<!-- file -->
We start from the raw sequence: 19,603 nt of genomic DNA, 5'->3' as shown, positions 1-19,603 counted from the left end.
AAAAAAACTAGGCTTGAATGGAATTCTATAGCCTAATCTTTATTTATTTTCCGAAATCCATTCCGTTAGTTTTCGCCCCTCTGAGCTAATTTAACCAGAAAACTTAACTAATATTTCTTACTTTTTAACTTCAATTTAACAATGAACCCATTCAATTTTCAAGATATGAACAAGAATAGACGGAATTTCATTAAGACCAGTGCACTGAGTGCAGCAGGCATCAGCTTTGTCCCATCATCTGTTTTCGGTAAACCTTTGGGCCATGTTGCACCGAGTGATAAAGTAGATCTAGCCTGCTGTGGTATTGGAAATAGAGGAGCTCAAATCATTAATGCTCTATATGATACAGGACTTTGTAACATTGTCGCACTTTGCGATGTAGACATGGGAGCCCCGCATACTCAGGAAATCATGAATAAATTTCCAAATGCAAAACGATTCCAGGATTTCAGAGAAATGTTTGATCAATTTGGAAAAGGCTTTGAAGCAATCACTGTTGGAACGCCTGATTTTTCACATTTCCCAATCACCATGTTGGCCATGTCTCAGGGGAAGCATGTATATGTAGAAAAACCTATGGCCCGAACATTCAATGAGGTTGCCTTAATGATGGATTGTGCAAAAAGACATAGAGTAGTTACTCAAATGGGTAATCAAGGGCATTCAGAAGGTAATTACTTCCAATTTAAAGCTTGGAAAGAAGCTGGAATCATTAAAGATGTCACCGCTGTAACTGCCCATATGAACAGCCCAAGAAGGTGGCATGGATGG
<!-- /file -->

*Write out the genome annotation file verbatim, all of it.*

We start from the raw sequence: 19,603 nt of genomic DNA, 5'->3' as shown, positions 1-19,603 counted from the left end.
AAAAAAACTAGGCTTGAATGGAATTCTATAGCCTAATCTTTATTTATTTTCCGAAATCCATTCCGTTAGTTTTCGCCCCTCTGAGCTAATTTAACCAGAAAACTTAACTAATATTTCTTACTTTTTAACTTCAATTTAACAATGAACCCATTCAATTTTCAAGATATGAACAAGAATAGACGGAATTTCATTAAGACCAGTGCACTGAGTGCAGCAGGCATCAGCTTTGTCCCATCATCTGTTTTCGGTAAACCTTTGGGCCATGTTGCACCGAGTGATAAAGTAGATCTAGCCTGCTGTGGTATTGGAAATAGAGGAGCTCAAATCATTAATGCTCTATATGATACAGGACTTTGTAACATTGTCGCACTTTGCGATGTAGACATGGGAGCCCCGCATACTCAGGAAATCATGAATAAATTTCCAAATGCAAAACGATTCCAGGATTTCAGAGAAATGTTTGATCAATTTGGAAAAGGCTTTGAAGCAATCACTGTTGGAACGCCTGATTTTTCACATTTCCCAATCACCATGTTGGCCATGTCTCAGGGGAAGCATGTATATGTAGAAAAACCTATGGCCCGAACATTCAATGAGGTTGCCTTAATGATGGATTGTGCAAAAAGACATAGAGTAGTTACTCAAATGGGTAATCAAGGGCATTCAGAAGGTAATTACTTCCAATTTAAAGCTTGGAAAGAAGCTGGAATCATTAAAGATGTCACCGCTGTAACTGCCCATATGAACAGCCCAAGAAGGTGGCATGGATGG